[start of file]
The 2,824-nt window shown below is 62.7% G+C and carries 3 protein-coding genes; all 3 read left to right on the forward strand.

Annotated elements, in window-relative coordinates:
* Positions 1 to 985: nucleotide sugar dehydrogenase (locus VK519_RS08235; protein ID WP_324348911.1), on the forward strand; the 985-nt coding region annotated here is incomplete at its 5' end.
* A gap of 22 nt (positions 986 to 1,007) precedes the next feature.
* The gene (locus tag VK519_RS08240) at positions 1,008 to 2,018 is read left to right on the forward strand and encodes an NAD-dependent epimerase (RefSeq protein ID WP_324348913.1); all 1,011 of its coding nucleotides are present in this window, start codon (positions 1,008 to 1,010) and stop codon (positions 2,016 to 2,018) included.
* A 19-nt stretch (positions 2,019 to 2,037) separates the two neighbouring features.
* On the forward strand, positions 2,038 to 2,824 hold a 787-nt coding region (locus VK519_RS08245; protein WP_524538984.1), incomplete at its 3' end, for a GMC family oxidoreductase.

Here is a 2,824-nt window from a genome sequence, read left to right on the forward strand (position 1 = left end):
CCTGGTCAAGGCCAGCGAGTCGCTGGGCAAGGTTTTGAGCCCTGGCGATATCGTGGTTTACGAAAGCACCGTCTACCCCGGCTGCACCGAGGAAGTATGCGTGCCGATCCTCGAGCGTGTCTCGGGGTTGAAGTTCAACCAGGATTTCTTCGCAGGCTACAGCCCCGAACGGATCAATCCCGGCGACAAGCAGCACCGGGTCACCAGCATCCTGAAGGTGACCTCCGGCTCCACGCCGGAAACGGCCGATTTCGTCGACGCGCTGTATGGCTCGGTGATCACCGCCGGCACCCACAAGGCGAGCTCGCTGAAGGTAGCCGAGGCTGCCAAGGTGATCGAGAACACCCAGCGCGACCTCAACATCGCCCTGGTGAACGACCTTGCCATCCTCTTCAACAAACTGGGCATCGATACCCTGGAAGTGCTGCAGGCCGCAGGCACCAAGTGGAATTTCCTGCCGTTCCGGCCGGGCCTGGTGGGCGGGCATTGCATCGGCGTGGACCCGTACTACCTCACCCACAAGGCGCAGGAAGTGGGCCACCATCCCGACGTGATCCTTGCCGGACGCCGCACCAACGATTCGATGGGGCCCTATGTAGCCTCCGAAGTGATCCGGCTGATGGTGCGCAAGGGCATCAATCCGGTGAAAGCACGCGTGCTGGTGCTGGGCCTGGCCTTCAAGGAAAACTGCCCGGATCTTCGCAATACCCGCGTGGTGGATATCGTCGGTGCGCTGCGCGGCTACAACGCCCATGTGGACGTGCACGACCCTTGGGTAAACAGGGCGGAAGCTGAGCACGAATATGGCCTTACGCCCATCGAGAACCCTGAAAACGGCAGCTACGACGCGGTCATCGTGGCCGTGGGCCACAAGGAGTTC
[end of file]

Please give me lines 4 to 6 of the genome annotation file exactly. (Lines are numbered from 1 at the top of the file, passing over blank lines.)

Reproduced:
* A gap of 22 nt (positions 986 to 1,007) precedes the next feature.
* The gene (locus tag VK519_RS08240) at positions 1,008 to 2,018 is read left to right on the forward strand and encodes an NAD-dependent epimerase (RefSeq protein ID WP_324348913.1); all 1,011 of its coding nucleotides are present in this window, start codon (positions 1,008 to 1,010) and stop codon (positions 2,016 to 2,018) included.
* A 19-nt stretch (positions 2,019 to 2,037) separates the two neighbouring features.